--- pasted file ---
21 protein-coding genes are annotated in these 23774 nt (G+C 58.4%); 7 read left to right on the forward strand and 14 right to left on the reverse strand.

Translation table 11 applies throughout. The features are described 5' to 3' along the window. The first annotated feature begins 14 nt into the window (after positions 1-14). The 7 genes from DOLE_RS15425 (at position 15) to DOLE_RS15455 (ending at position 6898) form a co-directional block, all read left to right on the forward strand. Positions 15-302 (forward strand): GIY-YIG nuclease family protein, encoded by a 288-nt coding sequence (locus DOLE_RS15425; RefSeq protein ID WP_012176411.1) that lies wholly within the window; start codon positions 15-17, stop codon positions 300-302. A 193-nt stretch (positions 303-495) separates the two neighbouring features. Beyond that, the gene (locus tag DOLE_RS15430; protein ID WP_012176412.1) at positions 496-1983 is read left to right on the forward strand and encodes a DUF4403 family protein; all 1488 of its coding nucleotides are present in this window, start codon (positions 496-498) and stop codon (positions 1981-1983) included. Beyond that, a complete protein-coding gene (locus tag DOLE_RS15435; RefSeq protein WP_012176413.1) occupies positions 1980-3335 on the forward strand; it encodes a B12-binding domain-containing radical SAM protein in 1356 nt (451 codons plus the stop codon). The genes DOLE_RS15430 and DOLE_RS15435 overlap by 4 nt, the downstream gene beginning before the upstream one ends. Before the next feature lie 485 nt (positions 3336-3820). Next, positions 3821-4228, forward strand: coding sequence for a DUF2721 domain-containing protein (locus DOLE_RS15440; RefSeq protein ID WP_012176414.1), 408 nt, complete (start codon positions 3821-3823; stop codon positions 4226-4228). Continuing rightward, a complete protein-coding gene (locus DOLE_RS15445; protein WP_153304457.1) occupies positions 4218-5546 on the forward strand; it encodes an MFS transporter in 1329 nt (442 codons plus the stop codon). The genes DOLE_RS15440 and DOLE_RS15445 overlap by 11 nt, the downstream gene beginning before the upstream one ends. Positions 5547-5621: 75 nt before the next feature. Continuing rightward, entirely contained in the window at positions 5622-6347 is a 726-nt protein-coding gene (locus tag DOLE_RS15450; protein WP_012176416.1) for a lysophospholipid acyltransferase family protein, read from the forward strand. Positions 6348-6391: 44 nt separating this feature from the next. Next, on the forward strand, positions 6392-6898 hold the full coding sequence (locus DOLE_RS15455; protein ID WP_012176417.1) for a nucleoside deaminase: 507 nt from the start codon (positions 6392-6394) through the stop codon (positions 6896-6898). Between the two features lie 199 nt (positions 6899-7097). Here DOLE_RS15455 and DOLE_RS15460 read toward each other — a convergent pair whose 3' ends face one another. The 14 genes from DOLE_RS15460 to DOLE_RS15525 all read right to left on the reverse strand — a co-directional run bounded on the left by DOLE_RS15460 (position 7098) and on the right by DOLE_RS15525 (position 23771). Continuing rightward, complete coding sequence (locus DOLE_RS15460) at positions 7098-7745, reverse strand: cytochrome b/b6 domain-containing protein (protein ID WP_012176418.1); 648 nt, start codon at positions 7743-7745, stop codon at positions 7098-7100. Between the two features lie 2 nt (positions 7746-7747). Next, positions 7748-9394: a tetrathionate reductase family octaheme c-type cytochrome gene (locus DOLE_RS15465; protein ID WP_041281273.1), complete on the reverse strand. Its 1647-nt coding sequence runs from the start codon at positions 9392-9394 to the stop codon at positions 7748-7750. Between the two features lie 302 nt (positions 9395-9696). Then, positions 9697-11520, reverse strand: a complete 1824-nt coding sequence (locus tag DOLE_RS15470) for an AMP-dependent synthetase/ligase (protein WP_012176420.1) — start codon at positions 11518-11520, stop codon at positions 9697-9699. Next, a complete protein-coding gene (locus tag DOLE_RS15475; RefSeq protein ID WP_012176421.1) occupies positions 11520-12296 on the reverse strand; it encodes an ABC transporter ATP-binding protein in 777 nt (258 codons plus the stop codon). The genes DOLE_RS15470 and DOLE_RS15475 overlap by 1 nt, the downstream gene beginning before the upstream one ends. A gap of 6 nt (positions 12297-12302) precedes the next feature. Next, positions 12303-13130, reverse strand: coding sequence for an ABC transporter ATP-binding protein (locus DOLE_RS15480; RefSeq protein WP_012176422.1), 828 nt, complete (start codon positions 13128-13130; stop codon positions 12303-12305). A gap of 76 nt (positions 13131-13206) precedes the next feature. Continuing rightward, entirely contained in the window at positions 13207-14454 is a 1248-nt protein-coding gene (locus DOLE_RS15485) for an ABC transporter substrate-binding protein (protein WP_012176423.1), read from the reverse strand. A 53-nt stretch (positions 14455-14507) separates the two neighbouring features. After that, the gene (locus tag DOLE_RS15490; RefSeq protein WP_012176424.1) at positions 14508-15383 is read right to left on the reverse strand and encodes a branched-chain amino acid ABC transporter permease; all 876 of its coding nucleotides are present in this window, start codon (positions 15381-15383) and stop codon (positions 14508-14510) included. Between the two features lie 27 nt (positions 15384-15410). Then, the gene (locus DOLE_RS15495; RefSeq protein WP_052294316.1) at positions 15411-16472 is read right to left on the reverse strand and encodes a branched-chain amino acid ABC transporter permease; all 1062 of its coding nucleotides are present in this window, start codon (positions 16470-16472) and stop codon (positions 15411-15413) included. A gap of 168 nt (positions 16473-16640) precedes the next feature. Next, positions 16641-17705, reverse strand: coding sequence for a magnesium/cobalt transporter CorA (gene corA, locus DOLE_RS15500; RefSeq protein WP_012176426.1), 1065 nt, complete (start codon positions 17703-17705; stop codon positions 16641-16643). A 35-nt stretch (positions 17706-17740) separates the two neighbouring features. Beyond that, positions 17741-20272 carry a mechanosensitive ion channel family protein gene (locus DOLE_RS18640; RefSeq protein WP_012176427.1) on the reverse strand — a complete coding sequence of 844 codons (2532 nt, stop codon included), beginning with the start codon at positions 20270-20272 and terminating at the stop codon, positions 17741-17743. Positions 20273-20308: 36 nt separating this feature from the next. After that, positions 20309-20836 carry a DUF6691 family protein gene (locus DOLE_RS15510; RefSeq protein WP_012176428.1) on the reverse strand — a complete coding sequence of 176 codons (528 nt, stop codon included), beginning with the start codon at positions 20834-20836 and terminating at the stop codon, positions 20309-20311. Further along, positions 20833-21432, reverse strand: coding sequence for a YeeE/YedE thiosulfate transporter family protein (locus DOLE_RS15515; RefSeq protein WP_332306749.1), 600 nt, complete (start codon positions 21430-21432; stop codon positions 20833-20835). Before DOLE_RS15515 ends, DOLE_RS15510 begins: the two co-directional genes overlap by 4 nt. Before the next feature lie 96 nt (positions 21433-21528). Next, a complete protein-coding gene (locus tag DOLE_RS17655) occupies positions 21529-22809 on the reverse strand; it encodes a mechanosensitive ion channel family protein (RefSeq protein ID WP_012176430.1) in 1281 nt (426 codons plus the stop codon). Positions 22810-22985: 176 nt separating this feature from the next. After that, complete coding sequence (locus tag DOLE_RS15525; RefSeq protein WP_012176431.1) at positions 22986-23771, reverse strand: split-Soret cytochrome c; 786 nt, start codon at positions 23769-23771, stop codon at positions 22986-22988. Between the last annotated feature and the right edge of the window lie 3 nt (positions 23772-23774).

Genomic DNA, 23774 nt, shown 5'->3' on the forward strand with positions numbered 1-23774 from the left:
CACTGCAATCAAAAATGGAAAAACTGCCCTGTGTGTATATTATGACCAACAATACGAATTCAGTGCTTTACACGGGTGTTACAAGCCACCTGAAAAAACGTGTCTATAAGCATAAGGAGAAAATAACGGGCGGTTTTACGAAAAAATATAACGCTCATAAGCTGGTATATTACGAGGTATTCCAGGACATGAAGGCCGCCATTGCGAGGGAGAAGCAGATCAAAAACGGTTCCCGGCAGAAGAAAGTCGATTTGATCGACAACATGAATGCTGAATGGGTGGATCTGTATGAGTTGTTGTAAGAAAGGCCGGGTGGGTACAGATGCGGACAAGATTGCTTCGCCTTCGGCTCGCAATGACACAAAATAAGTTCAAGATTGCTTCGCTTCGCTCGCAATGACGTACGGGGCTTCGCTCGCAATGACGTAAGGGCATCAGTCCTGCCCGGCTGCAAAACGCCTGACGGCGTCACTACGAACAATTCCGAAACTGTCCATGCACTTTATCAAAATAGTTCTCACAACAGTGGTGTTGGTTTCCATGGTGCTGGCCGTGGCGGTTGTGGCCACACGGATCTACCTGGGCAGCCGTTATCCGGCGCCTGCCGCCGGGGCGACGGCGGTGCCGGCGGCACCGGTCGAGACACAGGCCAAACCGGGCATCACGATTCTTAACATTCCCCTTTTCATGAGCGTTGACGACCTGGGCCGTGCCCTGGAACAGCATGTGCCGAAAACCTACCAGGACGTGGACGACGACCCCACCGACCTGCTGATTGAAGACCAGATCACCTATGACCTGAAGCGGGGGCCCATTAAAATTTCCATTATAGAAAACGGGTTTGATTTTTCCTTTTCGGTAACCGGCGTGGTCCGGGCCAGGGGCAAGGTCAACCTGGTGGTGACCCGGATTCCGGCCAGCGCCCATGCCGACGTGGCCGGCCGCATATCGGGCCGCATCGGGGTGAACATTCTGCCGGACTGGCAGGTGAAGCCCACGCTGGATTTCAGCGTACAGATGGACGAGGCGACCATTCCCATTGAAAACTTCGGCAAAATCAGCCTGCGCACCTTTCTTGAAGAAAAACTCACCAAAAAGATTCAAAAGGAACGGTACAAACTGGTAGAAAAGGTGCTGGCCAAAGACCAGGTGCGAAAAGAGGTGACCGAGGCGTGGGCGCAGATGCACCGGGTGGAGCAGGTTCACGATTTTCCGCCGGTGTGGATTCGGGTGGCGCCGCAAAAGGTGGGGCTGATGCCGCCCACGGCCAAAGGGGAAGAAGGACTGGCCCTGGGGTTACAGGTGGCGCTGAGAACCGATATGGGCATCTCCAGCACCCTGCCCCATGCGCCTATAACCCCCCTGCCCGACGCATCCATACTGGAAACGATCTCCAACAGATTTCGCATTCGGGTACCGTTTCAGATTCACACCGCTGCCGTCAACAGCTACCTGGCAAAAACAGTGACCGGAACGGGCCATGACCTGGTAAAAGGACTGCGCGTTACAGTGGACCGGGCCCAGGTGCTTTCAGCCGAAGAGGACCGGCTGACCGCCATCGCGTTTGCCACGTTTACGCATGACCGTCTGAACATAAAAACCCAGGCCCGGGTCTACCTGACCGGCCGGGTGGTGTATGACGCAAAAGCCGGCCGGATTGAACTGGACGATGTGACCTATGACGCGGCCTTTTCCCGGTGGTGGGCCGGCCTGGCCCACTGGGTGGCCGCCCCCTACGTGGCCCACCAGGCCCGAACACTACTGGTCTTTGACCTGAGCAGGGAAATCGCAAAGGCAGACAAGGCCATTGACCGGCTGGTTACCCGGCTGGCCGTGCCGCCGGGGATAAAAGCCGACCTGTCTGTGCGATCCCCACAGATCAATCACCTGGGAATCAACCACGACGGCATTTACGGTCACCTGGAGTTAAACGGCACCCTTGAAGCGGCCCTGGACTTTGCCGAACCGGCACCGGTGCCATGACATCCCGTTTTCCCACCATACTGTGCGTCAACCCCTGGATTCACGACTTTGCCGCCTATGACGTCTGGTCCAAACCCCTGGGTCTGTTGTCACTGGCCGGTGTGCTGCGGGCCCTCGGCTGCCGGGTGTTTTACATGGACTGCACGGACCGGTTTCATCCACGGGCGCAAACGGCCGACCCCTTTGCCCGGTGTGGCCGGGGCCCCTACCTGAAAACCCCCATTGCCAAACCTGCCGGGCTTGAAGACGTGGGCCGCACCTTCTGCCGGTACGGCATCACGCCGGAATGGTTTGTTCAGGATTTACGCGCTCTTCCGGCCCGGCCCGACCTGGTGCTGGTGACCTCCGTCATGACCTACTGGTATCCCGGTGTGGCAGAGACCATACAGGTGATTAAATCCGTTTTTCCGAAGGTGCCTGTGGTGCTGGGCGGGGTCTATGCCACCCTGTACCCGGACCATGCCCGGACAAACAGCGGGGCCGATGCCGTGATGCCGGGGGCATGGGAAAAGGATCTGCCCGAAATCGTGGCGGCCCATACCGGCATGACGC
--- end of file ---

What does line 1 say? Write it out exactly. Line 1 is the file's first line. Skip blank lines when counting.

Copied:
21 protein-coding genes are annotated in these 23774 nt (G+C 58.4%); 7 read left to right on the forward strand and 14 right to left on the reverse strand.